‘College crack’ more harmful than helpful

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(Graphic by Steph Truong)

The pressures of university can at times seem overbearing. Within one semester, students are faced with countless assignments, mid-terms and extra-curricular activities, all while attempting to balance in a social life.

For some students, relief comes at the end of the semester when we finally have a chance to relax. But for others, the thought of taking a pill that is thought to focus their attention and inhibit study habits, is ideal.

So what is this magic pill that will solve all of our academic problems?

Often referred to as “college crack”, some students use the prescription known as Adderall and Ritalin, are known to treat Attention Deficit Disorder (ADD) and Attention Hyperactive Deficit Disorder (ADHD) in diagnosed children and adults.

“Some of my friends have tried it and think it’s a good thing if you want to study,” said Nick Fattore, a third-year science student who believes the pills work for studying.

However second-year sociology student Emily Richardson has a contradicting view. “If you don’t have a prescription for it, you shouldn’t be taking it. It’s all in your head anyways,” she said.

Richardson believes that the positive effects are a myth and have no benefits towards students who do not need to take Adderall in the first place.

There is a fine divide between students who are for and against using the drug for extra help who cannot properly explain the scientific reasons behind taking a drug in order to enhance one’s performance.

Despite students’ thoughts for personal use, many do not know accurate information connected to the side effects and science behind the drug. This could lead to some serious consequences if they abuse it.

Laurier professor Bruce McKay, who teaches a course on drugs and behaviour, was able to shed light on the real facts of Adderall and Ritalin.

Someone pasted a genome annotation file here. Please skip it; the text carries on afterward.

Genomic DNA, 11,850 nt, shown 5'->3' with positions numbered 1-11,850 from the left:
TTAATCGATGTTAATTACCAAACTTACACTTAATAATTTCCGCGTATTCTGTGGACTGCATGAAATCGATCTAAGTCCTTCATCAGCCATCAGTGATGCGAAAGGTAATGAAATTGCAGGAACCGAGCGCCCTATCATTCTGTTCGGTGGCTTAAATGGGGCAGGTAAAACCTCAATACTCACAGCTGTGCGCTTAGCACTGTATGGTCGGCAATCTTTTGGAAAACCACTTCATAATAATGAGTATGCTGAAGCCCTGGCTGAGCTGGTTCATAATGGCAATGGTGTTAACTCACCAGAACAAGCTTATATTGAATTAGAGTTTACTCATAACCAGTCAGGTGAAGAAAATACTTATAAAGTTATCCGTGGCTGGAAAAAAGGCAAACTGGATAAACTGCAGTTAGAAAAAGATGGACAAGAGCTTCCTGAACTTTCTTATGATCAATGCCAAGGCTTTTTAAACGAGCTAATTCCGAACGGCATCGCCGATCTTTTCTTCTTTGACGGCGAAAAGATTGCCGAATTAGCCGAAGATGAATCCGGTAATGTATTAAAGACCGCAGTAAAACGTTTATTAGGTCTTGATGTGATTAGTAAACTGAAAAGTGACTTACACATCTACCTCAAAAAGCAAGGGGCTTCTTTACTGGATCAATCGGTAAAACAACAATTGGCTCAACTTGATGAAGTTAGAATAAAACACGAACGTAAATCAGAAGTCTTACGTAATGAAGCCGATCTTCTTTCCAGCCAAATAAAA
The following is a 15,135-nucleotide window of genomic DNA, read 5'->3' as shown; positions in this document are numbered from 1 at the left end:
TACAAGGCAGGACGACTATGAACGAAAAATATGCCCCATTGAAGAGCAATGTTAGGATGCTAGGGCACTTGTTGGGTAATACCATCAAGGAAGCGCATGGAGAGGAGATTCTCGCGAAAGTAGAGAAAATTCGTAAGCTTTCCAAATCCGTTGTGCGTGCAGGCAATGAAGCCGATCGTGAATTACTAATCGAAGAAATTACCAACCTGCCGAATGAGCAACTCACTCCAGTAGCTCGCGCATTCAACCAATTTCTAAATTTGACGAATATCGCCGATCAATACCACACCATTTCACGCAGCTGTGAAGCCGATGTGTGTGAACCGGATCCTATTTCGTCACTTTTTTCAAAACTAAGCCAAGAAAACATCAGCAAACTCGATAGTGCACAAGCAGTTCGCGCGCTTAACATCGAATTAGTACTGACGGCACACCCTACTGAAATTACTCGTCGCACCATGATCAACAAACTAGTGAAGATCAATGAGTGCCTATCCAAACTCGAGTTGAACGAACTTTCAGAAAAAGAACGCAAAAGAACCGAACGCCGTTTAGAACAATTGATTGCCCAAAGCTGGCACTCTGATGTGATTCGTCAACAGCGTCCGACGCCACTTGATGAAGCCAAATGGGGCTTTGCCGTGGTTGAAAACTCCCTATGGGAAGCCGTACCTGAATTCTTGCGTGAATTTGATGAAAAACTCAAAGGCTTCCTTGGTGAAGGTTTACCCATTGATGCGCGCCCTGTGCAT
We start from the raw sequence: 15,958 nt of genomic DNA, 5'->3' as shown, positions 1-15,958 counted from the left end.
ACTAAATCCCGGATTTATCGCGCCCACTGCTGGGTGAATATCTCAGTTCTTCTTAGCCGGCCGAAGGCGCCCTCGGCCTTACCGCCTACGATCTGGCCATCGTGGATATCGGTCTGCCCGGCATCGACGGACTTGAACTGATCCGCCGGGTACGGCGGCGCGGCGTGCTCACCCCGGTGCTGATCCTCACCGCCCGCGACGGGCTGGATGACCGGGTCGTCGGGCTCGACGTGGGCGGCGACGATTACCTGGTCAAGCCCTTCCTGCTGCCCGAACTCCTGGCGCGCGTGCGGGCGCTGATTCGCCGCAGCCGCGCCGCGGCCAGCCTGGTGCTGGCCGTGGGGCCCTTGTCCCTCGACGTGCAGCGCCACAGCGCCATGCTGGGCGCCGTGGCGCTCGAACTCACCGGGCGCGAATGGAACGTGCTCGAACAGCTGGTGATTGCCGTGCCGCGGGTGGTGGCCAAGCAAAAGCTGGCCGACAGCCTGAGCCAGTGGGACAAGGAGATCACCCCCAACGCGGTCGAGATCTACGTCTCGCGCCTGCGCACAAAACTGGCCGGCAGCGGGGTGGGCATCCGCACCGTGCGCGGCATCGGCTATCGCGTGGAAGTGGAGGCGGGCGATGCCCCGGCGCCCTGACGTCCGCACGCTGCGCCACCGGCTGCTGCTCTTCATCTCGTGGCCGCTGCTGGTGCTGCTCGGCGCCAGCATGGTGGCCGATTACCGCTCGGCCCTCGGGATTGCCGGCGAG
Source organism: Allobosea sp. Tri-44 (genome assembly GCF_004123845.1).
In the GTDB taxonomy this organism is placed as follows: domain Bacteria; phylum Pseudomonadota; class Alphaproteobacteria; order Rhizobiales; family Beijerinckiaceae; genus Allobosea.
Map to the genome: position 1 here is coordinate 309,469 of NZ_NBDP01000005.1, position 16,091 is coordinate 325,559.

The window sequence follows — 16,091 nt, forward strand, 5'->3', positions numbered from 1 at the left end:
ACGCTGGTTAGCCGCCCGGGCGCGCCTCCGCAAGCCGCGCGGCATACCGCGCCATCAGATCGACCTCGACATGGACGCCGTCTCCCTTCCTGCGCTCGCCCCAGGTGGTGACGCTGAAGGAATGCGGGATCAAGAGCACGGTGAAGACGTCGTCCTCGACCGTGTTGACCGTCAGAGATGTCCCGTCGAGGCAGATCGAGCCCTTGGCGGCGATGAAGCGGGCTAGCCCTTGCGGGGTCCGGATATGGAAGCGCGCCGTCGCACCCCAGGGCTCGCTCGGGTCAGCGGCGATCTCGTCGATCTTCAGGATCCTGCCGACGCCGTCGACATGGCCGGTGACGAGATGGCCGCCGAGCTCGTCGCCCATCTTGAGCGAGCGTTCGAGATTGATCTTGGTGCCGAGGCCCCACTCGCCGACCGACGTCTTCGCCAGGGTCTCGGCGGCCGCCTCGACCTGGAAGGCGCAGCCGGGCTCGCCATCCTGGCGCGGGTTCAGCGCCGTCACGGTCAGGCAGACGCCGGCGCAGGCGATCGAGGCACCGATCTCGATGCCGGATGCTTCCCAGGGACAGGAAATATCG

According to McKay, the range of students that use Adderall is usually between five to 35 per cent across North America with some data suggesting that Laurier generally falls at the lower end.

The high percentage of students across Canada looking for help in the form of a pill led to some other facts that affect those who do not suffer from ADD or ADHD.

“If you don’t have undiagnosed ADHD symptoms … these drugs won’t help you,” said McKay when asked to sum up the effects of the drugs and the relevance it has in students without ADD or ADHD.

“They may keep you awake longer but no scientific evidence suggests that they help normal, healthy, young people to become smarter.”

Does this mean the pill works as a placebo effect, providing nothing but confidence when students are stressing over getting a good grade? Not quite.

The reason students may be so quick to use Adderall is the fact that it keeps them awake. A common characteristic of the drug is that it keeps you up for hours, which may be why students are interpreting it as a study enhancer.

Coffee and Redbull have been helping students skip sleep for years, so what’s the difference with these drugs? McKay described how students often misinterpret what sleep deprived really means.

“Staying awake is a very real outcome,” he said. “These drugs have been used in work places like truck driving and military personnel for years to help them stay awake for days, but students who sleep for five to six hours a night are not really sleep deprived.”

McKay added that students are better off getting a good night’s sleep rather than taking a drug like Adderall or Ritalin. With the hope of staying awake all night being the only positive effect, it is possible students are ignoring what long-term effects these drugs can have on their bodies.

Students are notorious for placing health on the lower end of the priority list and according to McKay, misusing Adderall and Ritalin can lead to a cardiovascular-related problem by increasing a person’s blood pressure and heart rate.

“These are not drugs to be fooled with,” McKay warns.

Despite the risks, many students still swear by these drugs when it comes to studying. The answer to why some students are so adamant on its positive effects is that they may not knowingly have undiagnosed ADD or ADHD themselves.

“These ideas are so contagious because people believe this works, the only way I can explain this is that there are small effects for people with undiagnosed ADHD,”

McKay explained, adding that if the drugs are legitimately aiding study it may be a signal of undiagnosed ADHD and in that case, the student should seek the help of a psychologist.

Unlike coffee, Ritalin and Adderall possess much more than a caffeine boost. But all they really produce is the ability to stay awake, with the risk of deeper health problems.

With these “study drugs” popping up all over campus it is easy to fall into the idea of an easier way to do well in school. However it is important to note that, scientifically, there is no cognitive enhancement from Ritalin and Adderall.

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